quilting on cruise

quilting on cruise

Post by Mary » Fri, 18 Feb 2005 00:47:13



Take your quilting with you on your cruise!  I recently took the first
leg of the QE2 world cruise (New York to LA via Panama Canal), and took
a small (45") piece of whole cloth quilting with me.  I would sit by
the windows outside the Grand Lounge in the late afternoon, sip a soda
pop, and stitch while listening to rehearsals for the evening show,
bingo, or just the ***.  People walking by who won't bother a person
reading a book will stop to chat, and it's a great way to meet some
very nice folks!  Other people worked on paper piecing, counted cross
stitch, knitting, tatting, and tapestries.  As to traveling with my
quilting, I put the piece and my little tool box into a tote bag and
tucked the whole thing into checked baggage, which let me have my
favorite embroidery scissors, needles, and seam ripper and which kept
security folks from pawing through my carry-on bag.

Next trip I may take piecing with me.  I normally cut out all fabric
for a patchwork quilt at one time, and put all the pieces for
individual blocks into business-size envelopes, one block per envelope.
 Before I retired I would take an envelope and little tool box in a
tote bag with me and work on piecing over lunch hour in the lounge.
That would be very do-able on board ship as well.

 
 
 

quilting on cruise

Post by Polly Esthe » Fri, 18 Feb 2005 11:31:30


Mary, I missed my chance. When the SuperBowl was in Jacksonville, the mayor
realized that there just wasn't enough room for the visitors. Somehow he
managed to have several cruise ships dock at Jacksonville to house the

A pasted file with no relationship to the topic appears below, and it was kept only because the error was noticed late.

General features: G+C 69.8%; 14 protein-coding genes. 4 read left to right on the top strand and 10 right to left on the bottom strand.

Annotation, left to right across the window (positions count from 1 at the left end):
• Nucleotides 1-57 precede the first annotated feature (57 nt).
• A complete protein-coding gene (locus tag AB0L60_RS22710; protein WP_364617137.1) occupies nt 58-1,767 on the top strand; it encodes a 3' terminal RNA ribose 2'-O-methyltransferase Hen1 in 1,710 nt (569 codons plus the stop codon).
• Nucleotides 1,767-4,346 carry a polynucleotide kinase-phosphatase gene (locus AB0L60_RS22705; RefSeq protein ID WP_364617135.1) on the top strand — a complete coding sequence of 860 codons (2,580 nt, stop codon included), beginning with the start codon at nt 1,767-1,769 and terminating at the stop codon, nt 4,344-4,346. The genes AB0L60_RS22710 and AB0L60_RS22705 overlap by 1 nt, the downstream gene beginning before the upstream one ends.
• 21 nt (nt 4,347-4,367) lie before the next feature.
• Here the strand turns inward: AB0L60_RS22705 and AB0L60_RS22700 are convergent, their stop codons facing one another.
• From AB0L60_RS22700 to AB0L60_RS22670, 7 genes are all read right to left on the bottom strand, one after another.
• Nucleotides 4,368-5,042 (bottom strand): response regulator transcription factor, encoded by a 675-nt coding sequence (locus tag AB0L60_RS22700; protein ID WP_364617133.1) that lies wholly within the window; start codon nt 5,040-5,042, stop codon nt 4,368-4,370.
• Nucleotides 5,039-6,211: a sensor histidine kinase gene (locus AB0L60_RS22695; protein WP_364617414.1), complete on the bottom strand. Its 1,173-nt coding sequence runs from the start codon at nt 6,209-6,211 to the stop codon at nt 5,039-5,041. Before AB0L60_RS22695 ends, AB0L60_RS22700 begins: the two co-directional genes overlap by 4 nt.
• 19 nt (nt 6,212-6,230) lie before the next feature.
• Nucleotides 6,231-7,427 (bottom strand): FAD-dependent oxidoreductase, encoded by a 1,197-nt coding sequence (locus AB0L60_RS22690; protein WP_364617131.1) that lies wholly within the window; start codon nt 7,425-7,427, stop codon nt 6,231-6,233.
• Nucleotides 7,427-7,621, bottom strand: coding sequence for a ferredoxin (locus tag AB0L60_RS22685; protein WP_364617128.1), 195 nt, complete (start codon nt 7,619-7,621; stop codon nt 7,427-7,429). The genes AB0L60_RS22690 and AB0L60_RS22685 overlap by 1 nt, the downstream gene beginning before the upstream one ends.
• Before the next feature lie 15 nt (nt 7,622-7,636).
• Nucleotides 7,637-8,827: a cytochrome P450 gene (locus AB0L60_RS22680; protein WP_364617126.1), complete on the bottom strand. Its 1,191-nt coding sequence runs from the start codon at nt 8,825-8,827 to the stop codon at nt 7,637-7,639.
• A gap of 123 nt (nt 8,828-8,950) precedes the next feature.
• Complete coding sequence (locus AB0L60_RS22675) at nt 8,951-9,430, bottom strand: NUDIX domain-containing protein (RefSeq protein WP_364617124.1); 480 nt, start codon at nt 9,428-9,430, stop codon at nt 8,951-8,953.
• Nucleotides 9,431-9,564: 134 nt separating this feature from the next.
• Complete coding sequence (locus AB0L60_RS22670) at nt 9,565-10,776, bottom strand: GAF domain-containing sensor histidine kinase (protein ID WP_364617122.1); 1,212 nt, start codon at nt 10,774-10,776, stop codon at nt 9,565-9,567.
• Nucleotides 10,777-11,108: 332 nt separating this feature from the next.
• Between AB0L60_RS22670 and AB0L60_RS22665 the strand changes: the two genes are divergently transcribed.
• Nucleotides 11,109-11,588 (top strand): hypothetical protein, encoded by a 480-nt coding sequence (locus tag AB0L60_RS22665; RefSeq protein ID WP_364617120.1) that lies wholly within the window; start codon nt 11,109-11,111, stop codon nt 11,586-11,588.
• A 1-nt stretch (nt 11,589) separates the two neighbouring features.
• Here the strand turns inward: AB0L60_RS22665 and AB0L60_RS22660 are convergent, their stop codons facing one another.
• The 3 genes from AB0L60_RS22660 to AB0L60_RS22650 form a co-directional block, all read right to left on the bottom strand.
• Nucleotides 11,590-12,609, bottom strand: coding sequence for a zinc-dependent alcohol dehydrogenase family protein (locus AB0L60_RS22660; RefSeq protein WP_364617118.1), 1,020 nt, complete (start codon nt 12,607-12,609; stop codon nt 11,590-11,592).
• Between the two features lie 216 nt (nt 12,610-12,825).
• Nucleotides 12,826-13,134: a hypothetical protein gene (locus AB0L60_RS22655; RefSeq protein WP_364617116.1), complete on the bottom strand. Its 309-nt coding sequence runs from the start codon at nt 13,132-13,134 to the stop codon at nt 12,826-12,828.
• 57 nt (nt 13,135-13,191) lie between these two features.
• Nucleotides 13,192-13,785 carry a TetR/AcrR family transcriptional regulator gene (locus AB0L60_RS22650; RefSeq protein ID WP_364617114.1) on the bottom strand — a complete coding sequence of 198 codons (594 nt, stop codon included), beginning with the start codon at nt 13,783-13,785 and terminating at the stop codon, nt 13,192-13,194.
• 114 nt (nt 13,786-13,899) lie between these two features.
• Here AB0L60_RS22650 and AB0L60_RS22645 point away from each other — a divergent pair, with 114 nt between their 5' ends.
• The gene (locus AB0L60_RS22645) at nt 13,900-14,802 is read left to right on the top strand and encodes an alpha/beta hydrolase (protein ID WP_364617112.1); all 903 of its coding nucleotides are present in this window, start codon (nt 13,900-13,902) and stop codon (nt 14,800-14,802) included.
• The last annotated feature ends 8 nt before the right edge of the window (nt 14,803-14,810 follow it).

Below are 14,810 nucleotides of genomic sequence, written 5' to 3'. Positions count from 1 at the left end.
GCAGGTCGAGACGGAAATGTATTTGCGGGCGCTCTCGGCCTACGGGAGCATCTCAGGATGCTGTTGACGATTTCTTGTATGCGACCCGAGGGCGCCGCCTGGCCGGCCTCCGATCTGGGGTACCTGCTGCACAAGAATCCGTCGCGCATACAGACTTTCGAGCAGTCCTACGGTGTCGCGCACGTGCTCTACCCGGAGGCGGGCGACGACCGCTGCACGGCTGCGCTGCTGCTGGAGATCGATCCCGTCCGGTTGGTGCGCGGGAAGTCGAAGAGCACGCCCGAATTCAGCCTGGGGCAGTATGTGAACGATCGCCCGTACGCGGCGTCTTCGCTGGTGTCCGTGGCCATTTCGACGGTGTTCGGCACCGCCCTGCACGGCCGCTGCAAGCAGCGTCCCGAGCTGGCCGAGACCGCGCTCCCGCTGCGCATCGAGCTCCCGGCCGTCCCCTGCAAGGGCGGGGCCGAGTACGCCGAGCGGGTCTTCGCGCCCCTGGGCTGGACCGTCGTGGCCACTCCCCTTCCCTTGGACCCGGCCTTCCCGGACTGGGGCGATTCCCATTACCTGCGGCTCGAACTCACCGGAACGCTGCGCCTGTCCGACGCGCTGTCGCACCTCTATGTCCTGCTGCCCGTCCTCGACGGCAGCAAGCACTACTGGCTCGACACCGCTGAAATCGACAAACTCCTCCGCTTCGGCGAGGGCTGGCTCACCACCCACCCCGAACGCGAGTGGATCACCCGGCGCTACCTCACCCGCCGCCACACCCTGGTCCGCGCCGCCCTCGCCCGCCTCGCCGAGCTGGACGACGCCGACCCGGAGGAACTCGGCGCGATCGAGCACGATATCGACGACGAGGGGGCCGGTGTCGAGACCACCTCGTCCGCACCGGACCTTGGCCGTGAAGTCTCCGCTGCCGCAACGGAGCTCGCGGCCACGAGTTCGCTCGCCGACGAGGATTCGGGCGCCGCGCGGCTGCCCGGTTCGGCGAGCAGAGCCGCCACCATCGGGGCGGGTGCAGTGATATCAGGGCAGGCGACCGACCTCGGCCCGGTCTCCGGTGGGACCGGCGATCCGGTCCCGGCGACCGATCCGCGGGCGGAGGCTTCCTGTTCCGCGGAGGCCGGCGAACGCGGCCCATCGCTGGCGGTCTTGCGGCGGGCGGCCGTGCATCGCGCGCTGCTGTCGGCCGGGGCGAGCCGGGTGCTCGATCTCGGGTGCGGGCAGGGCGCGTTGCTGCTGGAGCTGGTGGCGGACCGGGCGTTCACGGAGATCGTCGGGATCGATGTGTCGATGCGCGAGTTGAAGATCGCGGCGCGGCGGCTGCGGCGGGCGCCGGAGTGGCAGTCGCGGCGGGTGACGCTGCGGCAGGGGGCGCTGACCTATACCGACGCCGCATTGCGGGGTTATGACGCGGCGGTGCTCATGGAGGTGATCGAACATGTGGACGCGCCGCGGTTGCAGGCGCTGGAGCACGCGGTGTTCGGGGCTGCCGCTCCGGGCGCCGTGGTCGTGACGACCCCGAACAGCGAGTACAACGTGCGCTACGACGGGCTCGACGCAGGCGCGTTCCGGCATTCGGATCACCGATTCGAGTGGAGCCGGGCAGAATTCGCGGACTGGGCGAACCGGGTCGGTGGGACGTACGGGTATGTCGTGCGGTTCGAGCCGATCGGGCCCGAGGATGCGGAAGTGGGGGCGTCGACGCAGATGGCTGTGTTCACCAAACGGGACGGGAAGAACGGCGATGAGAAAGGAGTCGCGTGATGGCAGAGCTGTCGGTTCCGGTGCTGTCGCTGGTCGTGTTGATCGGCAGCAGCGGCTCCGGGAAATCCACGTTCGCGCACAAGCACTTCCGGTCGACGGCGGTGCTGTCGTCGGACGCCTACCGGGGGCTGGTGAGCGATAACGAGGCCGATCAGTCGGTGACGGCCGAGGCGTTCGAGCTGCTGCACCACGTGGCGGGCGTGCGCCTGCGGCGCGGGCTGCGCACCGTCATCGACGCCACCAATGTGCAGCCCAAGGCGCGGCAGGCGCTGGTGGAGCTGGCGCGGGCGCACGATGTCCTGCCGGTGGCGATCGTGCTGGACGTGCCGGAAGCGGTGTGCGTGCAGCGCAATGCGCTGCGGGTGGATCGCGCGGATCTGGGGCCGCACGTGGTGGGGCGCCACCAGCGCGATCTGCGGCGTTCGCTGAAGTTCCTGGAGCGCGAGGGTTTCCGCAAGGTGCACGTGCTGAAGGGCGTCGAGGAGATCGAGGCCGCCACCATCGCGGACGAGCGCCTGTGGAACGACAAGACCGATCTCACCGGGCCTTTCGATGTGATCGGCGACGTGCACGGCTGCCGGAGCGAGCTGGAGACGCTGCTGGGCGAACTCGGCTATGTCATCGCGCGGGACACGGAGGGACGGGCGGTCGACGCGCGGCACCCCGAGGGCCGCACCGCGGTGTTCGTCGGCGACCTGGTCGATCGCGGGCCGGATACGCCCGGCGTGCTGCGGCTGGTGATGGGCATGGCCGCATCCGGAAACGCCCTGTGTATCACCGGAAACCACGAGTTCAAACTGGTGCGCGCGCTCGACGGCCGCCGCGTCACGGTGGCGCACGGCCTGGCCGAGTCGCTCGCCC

overflow of guests.  If I had only known.
    I would love to go on a cruise.  I just don't want to leave the shore.
Polly


Quote:
> Take your quilting with you on your cruise!  I recently took the first
> leg of the QE2 world cruise (New York to LA via Panama Canal), and took
> a small (45") piece of whole cloth quilting with me.  I would sit by
> the windows outside the Grand Lounge in the late afternoon, sip a soda
> pop, and stitch while listening to rehearsals for the evening show,
> bingo, or just the ***.  People walking by who won't bother a person
> reading a book will stop to chat, and it's a great way to meet some
> very nice folks!  Other people worked on paper piecing, counted cross
> stitch, knitting, tatting, and tapestries.  As to traveling with my
> quilting, I put the piece and my little tool box into a tote bag and
> tucked the whole thing into checked baggage, which let me have my
> favorite embroidery scissors, needles, and seam ripper and which kept
> security folks from pawing through my carry-on bag.

> Next trip I may take piecing with me.  I normally cut out all fabric
> for a patchwork quilt at one time, and put all the pieces for
> individual blocks into business-size envelopes, one block per envelope.
>  Before I retired I would take an envelope and little tool box in a
> tote bag with me and work on piecing over lunch hour in the lounge.
> That would be very do-able on board ship as well.